Turtles make wonderful, interactive pets, and their need for both land and water in their tank can make their displays beautiful conversation pieces. However, they also produce more waste than most fish and need a high-quality filter in their tanks to stay happy and healthy. Finding the best filter for a turtle tank is an important step in responsible turtle ownership. Our favorite turtle tank filter is the EHEIM Classic Canister Filter 2213.
You need one with constant water flow that can handle more than your tank’s volume because most filters are rated for less demanding fish tanks.
Luckily, high-powered filters are widely available and can manage even above-average tank sizes for aquatic turtles. We put together this list of reviews and a comprehensive buyer’s guide to help you find the best filter for your turtle tank.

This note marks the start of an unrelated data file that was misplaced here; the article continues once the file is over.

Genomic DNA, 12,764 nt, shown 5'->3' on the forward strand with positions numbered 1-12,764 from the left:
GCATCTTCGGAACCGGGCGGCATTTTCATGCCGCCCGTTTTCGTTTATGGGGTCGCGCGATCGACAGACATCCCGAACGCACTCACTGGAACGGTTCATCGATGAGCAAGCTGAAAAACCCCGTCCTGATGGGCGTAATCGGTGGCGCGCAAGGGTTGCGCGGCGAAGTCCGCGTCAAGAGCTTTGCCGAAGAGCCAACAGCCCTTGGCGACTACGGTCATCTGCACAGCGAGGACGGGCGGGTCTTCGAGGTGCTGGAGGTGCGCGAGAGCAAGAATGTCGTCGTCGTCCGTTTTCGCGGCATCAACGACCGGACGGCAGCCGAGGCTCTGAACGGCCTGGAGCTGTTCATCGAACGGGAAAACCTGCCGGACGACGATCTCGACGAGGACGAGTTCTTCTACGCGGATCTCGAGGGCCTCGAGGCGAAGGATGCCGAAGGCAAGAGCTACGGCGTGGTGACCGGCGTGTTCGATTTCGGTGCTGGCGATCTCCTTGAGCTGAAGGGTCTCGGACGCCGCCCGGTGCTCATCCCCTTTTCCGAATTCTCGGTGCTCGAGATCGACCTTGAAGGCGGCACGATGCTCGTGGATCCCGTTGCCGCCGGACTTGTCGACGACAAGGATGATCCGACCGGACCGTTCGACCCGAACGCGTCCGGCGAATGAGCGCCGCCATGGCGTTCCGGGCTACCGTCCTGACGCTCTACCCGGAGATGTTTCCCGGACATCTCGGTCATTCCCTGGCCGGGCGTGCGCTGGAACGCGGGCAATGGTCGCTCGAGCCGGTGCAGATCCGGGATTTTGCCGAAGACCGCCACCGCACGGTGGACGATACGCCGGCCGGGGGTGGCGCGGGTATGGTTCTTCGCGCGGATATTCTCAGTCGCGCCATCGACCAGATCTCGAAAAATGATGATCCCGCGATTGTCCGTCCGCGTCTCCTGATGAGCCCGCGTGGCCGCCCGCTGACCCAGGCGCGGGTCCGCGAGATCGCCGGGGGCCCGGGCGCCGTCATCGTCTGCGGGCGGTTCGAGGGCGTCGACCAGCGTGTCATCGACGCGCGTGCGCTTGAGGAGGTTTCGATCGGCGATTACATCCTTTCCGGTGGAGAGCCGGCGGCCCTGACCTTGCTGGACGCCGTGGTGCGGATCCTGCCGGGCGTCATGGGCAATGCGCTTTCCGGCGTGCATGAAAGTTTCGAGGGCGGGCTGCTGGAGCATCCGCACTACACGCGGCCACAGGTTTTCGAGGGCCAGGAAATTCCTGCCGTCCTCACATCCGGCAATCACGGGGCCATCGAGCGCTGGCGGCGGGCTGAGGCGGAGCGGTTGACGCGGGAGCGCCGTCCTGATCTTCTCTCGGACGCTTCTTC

What Kind of Filter Do I Need for a Turtle Tank?
There are two main types of filters that are suitable for turtle tanks, each of which has its pros and cons.
1. Canister Filters
Canister filters sit outside of your tank and use hoses and pumps to remove water from the aquarium, pass it through several canisters with filter media and filter floss inside, and return clean water to your tank. They don’t detract much from the appearance of your tank, as they sit in the aquarium stand below.
They are more expensive than other types that are suitable for turtle tanks, but they are usually also more efficient. Most are relatively silent during operation and won’t interrupt sleep or conversation in the room.
They can be customized with different filter material depending on your tank’s specific needs, and they can often include a combination of mechanical, biological, chemical, and radiation filtration.